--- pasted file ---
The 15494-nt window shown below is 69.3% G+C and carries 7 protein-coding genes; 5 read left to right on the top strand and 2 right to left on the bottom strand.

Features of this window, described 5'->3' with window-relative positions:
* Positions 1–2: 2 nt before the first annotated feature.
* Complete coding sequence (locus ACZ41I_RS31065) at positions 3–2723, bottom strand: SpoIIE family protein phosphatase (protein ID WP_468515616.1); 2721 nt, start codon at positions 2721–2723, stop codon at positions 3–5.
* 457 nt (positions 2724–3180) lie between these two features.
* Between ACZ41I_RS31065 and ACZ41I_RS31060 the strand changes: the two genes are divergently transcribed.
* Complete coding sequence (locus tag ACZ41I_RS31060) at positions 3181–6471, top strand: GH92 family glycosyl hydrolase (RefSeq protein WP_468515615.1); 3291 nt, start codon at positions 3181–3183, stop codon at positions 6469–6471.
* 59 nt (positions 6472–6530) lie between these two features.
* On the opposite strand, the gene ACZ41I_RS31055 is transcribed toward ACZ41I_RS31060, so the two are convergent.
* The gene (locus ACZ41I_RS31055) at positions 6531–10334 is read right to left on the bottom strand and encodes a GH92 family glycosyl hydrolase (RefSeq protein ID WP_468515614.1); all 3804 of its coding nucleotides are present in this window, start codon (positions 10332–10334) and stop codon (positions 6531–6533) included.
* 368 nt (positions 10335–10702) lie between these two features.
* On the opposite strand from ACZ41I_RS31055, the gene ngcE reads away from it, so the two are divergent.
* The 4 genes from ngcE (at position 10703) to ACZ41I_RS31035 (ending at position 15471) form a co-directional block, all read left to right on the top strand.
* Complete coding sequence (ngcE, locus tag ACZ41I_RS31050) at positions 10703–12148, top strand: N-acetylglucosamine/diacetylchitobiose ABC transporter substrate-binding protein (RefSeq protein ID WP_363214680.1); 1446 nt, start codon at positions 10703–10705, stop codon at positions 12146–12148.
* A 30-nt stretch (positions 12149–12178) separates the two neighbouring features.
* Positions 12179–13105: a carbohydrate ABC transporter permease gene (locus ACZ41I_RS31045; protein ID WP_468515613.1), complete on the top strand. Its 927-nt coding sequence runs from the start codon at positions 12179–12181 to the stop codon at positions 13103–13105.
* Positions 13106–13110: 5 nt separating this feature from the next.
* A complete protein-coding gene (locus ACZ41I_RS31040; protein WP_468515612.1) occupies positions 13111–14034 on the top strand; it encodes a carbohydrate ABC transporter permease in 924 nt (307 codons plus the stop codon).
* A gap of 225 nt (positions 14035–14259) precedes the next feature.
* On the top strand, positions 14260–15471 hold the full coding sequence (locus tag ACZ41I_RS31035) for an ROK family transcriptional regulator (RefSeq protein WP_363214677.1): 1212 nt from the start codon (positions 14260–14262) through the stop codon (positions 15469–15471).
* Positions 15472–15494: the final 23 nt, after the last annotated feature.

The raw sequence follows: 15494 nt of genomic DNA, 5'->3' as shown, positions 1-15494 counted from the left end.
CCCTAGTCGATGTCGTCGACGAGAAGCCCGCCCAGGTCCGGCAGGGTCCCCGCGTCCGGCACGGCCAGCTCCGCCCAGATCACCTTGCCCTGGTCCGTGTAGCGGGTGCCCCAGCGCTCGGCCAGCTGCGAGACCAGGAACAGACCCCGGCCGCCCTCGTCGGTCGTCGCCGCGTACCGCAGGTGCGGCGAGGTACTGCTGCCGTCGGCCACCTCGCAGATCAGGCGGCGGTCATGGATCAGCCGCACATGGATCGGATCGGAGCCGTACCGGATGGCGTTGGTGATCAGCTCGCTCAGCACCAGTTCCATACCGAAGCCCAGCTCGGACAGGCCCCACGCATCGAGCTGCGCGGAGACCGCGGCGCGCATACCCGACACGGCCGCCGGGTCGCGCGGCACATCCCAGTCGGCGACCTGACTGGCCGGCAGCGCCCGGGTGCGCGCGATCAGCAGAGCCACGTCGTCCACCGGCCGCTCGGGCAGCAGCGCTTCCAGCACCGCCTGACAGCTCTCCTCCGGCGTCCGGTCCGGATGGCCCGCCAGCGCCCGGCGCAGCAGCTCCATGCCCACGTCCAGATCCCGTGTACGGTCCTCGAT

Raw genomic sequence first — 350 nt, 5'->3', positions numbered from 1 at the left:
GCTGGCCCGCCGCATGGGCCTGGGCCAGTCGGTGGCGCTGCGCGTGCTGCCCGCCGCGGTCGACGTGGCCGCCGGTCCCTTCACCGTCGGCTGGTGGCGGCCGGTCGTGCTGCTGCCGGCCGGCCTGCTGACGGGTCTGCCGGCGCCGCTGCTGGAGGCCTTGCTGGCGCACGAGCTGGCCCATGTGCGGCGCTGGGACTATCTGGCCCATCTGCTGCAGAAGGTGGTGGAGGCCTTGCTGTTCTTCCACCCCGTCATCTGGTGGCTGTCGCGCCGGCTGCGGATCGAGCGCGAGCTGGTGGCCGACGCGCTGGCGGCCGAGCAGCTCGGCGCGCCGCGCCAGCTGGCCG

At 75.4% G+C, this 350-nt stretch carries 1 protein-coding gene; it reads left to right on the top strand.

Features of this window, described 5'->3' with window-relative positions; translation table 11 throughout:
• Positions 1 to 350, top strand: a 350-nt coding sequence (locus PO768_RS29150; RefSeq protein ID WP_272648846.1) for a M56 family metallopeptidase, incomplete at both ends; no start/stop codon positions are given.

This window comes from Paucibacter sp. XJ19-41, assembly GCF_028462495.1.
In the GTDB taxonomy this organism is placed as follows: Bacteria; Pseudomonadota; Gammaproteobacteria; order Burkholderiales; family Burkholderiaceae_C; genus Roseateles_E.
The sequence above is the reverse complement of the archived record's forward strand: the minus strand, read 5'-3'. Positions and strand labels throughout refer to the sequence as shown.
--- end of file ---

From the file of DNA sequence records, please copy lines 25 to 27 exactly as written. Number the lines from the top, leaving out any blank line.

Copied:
GCTGGCCCGCCGCATGGGCCTGGGCCAGTCGGTGGCGCTGCGCGTGCTGCCCGCCGCGGTCGACGTGGCCGCCGGTCCCTTCACCGTCGGCTGGTGGCGGCCGGTCGTGCTGCTGCCGGCCGGCCTGCTGACGGGTCTGCCGGCGCCGCTGCTGGAGGCCTTGCTGGCGCACGAGCTGGCCCATGTGCGGCGCTGGGACTATCTGGCCCATCTGCTGCAGAAGGTGGTGGAGGCCTTGCTGTTCTTCCACCCCGTCATCTGGTGGCTGTCGCGCCGGCTGCGGATCGAGCGCGAGCTGGTGGCCGACGCGCTGGCGGCCGAGCAGCTCGGCGCGCCGCGCCAGCTGGCCG

At 75.4% G+C, this 350-nt stretch carries 1 protein-coding gene; it reads left to right on the top strand.

Features of this window, described 5'->3' with window-relative positions; translation table 11 throughout: